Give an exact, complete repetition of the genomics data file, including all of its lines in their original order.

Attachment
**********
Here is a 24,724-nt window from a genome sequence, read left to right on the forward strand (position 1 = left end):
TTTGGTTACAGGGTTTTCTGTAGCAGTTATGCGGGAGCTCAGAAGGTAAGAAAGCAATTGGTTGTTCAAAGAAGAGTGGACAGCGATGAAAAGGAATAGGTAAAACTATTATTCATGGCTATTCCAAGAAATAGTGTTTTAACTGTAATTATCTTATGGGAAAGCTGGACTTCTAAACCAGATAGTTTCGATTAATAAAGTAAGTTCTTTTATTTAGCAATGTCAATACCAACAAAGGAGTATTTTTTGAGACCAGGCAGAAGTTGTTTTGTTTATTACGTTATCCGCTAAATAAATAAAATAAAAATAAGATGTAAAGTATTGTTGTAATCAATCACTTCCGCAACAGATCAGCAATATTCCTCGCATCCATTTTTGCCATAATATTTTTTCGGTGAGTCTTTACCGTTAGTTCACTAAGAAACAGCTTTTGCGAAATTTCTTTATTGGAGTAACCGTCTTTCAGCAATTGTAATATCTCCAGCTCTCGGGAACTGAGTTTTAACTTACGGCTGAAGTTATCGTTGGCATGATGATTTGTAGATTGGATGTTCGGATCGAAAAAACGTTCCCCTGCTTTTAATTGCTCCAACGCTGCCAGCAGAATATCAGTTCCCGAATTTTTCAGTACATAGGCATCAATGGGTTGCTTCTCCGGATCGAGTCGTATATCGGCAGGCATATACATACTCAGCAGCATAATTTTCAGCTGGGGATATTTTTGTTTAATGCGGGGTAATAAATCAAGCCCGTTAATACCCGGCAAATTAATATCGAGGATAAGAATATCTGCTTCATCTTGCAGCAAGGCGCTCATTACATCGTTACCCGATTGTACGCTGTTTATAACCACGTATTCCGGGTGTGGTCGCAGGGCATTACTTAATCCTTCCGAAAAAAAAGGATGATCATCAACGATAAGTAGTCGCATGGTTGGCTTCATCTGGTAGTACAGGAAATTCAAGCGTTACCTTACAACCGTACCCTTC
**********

Here is a 24,724-nt window from a genome sequence, read left to right on the forward strand (position 1 = left end):
TTTGGTTACAGGGTTTTCTGTAGCAGTTATGCGGGAGCTCAGAAGGTAAGAAAGCAATTGGTTGTTCAAAGAAGAGTGGACAGCGATGAAAAGGAATAGGTAAAACTATTATTCATGGCTATTCCAAGAAATAGTGTTTTAACTGTAATTATCTTATGGGAAAGCTGGACTTCTAAACCAGATAGTTTCGATTAATAAAGTAAGTTCTTTTATTTAGCAATGTCAATACCAACAAAGGAGTATTTTTTGAGACCAGGCAGAAGTTGTTTTGTTTATTACGTTATCCGCTAAATAAATAAAATAAAAATAAGATGTAAAGTATTGTTGTAATCAATCACTTCCGCAACAGATCAGCAATATTCCTCGCATCCATTTTTGCCATAATATTTTTTCGGTGAGTCTTTACCGTTAGTTCACTAAGAAACAGCTTTTGCGAAATTTCTTTATTGGAGTAACCGTCTTTCAGCAATTGTAATATCTCCAGCTCTCGGGAACTGAGTTTTAACTTACGGCTGAAGTTATCGTTGGCATGATGATTTGTAGATTGGATGTTCGGATCGAAAAAACGTTCCCCTGCTTTTAATTGCTCCAACGCTGCCAGCAGAATATCAGTTCCCGAATTTTTCAGTACATAGGCATCAATGGGTTGCTTCTCCGGATCGAGTCGTATATCGGCAGGCATATACATACTCAGCAGCATAATTTTCAGCTGGGGATATTTTTGTTTAATGCGGGGTAATAAATCAAGCCCGTTAATACCCGGCAAATTAATATCGAGGATAAGAATATCTGCTTCATCTTGCAGCAAGGCGCTCATTACATCGTTACCCGATTGTACGCTGTTTATAACCACGTATTCCGGGTGTGGTCGCAGGGCATTACTTAATCCTTCCGAAAAAAAAGGATGATCATCAACGATAAGTAGTCGCATGGTTGGCTTCATCTGGTAGTACAGGAAATTCAAGCGTTACCTTACAACCGTACCCTTC